Nations v. Johnson, 65 U.S. 195 (1860)
U.S. Supreme CourtNations v. Johnson, 65 U.S. 24 How. 195 195 (1860)
Nations v. Johnson
65 U.S. (24 How.) 195
In a suit in the District Court of the United States for the Western District of Texas, a transcript of a record of the High Court of Errors and Appeals and the Chancery Court for the Northern District of the State of Mississippi was properly allowed to be offered as conclusive proof of the value of certain slaves, and of the amount of their annual hire until given up.
The laws of Mississippi provide that where a case is carried up to an appellate court and the defendant in error is a nonresident and has no attorney of record within the state, notice shall be given by publication in a newspaper of the pendency of said cause, which the appellate court shall then proceed to hear and determine.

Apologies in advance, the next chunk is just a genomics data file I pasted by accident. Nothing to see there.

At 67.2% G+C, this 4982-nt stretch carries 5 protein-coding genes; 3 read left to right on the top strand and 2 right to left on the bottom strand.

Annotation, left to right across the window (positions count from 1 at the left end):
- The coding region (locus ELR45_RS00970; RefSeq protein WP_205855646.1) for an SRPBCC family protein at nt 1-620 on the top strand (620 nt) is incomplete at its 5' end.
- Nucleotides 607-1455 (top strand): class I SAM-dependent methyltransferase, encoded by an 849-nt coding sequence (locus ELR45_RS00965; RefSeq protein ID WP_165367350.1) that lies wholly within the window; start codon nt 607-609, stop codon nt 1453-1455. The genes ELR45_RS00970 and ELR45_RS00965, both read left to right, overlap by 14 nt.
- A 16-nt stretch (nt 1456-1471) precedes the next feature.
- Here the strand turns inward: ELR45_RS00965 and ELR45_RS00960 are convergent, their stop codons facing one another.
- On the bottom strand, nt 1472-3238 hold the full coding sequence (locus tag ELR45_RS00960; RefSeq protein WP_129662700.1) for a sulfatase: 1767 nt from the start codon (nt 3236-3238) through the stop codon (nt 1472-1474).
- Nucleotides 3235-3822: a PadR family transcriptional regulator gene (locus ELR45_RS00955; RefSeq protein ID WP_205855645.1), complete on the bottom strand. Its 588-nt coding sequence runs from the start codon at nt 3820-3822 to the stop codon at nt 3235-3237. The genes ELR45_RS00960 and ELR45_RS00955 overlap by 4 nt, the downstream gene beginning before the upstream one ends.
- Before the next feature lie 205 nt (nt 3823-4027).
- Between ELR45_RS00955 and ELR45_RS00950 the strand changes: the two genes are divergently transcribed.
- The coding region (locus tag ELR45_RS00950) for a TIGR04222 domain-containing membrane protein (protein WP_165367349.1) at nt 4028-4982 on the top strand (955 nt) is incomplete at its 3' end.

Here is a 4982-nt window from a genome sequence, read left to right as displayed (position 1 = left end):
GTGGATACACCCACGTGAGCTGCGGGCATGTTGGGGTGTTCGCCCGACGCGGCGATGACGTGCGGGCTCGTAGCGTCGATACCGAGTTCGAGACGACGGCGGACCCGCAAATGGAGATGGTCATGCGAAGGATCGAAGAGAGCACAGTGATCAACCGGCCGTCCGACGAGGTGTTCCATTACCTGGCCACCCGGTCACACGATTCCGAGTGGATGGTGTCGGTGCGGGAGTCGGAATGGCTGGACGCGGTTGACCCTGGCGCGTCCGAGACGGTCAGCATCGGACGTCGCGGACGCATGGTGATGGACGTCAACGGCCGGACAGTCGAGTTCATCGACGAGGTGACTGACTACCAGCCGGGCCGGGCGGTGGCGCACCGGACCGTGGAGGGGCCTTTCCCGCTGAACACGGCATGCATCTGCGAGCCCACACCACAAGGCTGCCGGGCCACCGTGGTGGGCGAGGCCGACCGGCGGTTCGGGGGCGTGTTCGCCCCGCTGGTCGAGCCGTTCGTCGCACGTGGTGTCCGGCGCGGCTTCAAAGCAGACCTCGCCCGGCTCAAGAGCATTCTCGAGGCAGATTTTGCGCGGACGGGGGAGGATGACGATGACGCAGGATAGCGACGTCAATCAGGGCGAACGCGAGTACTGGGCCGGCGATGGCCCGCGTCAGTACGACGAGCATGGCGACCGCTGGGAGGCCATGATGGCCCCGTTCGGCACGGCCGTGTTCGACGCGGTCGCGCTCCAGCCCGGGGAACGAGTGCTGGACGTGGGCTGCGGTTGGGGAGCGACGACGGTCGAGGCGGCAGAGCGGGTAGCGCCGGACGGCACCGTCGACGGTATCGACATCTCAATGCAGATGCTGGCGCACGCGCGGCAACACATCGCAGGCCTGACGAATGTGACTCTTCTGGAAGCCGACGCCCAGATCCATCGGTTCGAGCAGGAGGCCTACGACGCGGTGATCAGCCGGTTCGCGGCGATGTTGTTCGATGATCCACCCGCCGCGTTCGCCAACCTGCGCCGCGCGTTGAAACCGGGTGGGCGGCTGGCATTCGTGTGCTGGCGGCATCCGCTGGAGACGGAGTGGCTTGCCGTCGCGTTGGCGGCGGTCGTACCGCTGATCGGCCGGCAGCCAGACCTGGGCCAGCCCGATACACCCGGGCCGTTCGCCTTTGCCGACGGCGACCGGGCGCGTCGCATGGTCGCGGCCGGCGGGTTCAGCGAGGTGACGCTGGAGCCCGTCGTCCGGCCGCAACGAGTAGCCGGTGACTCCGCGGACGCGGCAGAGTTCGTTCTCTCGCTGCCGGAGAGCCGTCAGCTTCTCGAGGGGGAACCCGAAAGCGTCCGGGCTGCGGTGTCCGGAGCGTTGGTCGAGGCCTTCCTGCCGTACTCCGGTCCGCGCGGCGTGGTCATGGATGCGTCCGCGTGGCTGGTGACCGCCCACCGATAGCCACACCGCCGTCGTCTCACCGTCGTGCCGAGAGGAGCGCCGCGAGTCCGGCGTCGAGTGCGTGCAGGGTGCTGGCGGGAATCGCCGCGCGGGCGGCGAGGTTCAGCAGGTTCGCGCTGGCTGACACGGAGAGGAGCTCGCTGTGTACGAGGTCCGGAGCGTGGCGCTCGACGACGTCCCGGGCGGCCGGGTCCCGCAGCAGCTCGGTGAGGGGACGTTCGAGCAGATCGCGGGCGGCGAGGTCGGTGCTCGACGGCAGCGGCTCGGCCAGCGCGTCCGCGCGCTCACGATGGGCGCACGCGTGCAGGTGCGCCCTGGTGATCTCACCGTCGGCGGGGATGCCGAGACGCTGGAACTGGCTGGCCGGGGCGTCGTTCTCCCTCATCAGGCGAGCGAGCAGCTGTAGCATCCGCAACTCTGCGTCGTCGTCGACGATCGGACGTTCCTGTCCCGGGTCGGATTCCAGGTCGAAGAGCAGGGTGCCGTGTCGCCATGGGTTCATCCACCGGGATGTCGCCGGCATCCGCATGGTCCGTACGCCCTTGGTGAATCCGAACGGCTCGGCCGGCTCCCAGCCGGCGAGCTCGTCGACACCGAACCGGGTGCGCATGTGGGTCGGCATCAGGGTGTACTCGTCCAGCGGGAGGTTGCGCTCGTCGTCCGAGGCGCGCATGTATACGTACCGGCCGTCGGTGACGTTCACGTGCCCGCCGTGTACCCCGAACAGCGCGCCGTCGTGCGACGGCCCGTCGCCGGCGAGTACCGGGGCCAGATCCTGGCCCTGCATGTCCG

These directions having been complied with, the jurisdiction of the appellate court was complete and the plea, in Texas, of nul tiel record properly overruled.
The American and English cases upon this point examined.
The decree of the court was also properly allowed to go to the jury as evidence of the value of the hire of the slaves after its rendition, evidence having also been offered at the trial of the value of such hire at that time.
The case having been on the chancery side o the court and transferred thence to the law docket, a bill of exceptions does not bring into this Court for revision any errors alleged to have been committed when it was on the chancery side.
All the facts in the case, and also the proceedings of the court below, are set forth in the opinion of this Court.